New Jersey State Police will remain out in force until 6 a.m. Monday, so you’d best pay attention to your driving. In fact, in these tight economic times, it’s a holiday gift that costs you nothing but benefits everyone you know — and many people you’ll never even meet.
“The text messages and phone calls can wait, the GPS can be set in a parking lot, adjusting the stereo, or your child’s attitude, is best done off the roadway,” said State Police Supt. Col Rick Fuentes. “When you’re driving, just drive.”
The official Christmas driving period: 6 p.m. Thurs., Dec. 23 – 6 a.m. Monday, Dec. 27.
Distracted driving remains at the top of the list for causing motor vehicle crashes, and there are never more distractions than at this time of year.
Add to that a higher volume of holiday traffic, some out-of-towners who are unfamiliar with the roads, and a few impaired drivers. Sprinkle in some weather complications to reduce tire traction, and you have the perfect recipe for deadly holiday crashes.
“There is so much vying for our attention when we are behind the wheel, but none of those extraneous things are worth risking lives for,” Fuentes said. “The safety of our friends and loved ones will far outweigh any temporary urgency we may get caught up in during holiday road trips.”
Because some drivers will always put others in jeopardy, more than 100 additional State Police troopers will supplement the regular patrols. The squad will be looking for the specific violations that lead to crashes, including driving while intoxicated, aggressive driving (speeding, tailgating, weaving in and out of traffic), and using handheld phones or computers.
The holidays are encompassed in a larger period of DWI enforcement in the “Over the Limit, Under Arrest” campaign that is coordinated by the New Jersey Division of Highway Traffic Safety. The program places additional troopers and officers on the roads looking for intoxicated drivers.
Last year in New Jersey, 189 people were killed as a result of 179 alcohol-related crashes — nearly a third of the 584 traffic fatalities reported in the state.
“Our goal is to make sure that everyone has a safe and happy holiday by keeping intoxicated drivers off the roads,” said Gary Poedubicky, Acting Director for Highway Traffic Safety. “Concentrated efforts such as this one will heighten awareness about the dangers of drunk driving, and the consequences motorists can face if they choose to drink and drive.”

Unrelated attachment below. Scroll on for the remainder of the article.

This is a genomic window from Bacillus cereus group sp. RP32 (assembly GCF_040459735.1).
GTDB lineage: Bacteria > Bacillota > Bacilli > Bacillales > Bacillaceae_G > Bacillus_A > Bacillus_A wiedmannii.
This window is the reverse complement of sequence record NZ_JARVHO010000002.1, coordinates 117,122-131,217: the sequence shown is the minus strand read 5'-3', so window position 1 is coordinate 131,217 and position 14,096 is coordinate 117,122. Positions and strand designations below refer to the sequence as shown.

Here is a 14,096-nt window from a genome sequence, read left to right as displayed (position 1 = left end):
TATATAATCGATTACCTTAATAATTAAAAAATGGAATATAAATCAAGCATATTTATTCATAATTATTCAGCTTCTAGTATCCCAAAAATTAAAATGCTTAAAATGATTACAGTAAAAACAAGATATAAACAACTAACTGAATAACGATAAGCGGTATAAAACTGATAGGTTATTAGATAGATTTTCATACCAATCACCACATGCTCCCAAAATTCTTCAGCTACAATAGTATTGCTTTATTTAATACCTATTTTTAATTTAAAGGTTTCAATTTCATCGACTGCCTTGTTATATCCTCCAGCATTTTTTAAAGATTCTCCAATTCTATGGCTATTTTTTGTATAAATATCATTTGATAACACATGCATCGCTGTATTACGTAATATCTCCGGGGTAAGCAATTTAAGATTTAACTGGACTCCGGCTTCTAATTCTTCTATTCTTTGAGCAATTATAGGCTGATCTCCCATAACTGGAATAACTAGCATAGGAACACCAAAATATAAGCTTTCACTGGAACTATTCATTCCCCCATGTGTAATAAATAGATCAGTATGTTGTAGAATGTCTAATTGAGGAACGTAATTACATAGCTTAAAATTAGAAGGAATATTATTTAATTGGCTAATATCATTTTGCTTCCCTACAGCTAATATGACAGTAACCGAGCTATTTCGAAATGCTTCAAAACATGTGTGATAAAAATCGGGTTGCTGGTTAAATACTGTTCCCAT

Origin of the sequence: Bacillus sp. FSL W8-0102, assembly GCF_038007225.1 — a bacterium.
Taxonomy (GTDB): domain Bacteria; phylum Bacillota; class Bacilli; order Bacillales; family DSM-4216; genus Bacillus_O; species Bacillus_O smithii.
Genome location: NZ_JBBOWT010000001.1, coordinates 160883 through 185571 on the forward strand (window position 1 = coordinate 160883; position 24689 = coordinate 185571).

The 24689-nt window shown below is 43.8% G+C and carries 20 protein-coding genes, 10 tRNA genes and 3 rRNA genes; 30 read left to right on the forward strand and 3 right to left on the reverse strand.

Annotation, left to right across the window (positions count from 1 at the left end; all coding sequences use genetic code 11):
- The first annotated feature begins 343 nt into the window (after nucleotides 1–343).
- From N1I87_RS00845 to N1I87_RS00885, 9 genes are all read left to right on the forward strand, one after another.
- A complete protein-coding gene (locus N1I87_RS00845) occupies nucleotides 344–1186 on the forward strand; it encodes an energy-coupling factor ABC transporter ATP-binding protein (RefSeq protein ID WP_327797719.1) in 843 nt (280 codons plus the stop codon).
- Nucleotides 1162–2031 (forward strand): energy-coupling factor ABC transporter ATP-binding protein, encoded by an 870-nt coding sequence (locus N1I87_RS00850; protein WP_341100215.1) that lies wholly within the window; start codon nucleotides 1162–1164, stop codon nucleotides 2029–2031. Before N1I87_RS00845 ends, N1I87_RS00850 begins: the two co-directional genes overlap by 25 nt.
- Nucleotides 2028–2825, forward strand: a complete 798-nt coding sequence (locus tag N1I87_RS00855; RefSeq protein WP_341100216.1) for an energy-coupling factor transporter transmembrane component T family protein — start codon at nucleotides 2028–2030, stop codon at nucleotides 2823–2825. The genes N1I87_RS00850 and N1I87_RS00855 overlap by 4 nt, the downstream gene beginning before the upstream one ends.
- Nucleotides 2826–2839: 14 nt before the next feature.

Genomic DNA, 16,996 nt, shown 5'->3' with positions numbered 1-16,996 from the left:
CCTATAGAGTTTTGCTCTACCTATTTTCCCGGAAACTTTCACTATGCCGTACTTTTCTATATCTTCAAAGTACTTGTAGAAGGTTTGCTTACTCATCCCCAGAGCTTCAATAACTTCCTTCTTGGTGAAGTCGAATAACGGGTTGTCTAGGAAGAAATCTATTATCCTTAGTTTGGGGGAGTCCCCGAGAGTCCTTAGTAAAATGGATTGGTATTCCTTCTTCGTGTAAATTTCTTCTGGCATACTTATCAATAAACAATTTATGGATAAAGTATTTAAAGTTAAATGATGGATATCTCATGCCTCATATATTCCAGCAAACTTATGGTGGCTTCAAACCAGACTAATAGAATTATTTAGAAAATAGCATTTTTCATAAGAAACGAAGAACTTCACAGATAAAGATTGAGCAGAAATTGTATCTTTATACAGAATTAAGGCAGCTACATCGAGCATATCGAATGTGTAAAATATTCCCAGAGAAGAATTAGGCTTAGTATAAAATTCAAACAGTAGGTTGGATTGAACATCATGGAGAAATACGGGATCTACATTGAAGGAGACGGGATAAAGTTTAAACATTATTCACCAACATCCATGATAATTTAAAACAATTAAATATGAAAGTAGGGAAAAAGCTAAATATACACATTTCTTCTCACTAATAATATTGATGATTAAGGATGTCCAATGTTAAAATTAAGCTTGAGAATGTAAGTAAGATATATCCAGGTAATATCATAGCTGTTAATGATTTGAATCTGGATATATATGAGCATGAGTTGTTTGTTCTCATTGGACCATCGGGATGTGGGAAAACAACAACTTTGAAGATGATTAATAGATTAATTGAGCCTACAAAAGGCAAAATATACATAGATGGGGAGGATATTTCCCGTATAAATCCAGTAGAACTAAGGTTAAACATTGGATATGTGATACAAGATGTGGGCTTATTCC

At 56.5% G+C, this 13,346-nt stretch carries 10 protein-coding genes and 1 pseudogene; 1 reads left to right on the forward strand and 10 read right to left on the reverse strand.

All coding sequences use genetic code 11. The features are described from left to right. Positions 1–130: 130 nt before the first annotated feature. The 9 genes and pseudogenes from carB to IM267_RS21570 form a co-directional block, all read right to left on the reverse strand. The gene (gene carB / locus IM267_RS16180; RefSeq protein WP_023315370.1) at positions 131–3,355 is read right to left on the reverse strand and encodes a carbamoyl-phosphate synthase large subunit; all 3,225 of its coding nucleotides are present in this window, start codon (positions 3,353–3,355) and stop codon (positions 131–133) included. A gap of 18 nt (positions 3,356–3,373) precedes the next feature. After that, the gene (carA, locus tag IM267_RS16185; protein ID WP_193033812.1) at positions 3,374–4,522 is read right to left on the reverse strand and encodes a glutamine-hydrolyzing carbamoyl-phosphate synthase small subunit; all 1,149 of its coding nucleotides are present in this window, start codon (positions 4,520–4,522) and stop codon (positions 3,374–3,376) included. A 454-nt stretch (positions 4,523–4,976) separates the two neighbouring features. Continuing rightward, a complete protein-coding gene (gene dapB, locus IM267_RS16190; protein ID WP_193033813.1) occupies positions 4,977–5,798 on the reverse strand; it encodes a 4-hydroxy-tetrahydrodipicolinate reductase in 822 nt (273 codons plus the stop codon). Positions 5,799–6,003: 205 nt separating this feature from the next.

There will be a full compliment of troopers and Emergency Service Patrols to handle accidents and broken down vehicles during the holiday periods.
NOTE: If your vehicle becomes disabled, immediately pull as far off the traveled part of the road as possible and put your flashers on. If a crash or mechanical failure leaves your car in the lanes of travel, do not get out until you can see a clear break in traffic that enables you and your passengers to get completely off the road and to a safe location. Especially on icy roadways, minor crashes sometimes lead to serious injuries when occupants are standing around the scene of the accident as other traffic approaches.
During the 2009 Christmas holiday driving period, there were three crashes resulting in three deaths. That was a decrease from 2008 when four motor vehicle accidents resulted in the deaths of five people. As of December 18th, 542 motorists have died on New Jersey roads, which is a 4.9% reduction compared with the same time period in 2009.
The 2009/2010 New Years Day Holiday marked the first fatal accident-free holiday period in New Jersey since records began in 1986. That was a welcomed contrast from the previous five New Years Day Holidays. In 2004 through 2009, New Jersey averaged nearly nine fatalities from motor vehicle accidents. With the public’s assistance and cooperation, we hope to once again see a fatality-free holiday season.
The New Year’s period starts at 6:00 p.m. December 30th, and continues until 6:00 a.m. January 3rd.
Two last bits of advice:
“If you plan to drink alcohol at all, then plan for a designated driver,” said Col. Fuentes. Also, “as a driver, you should insist that every occupant in your vehicle should be seat belted before you put it in drive,” he added.
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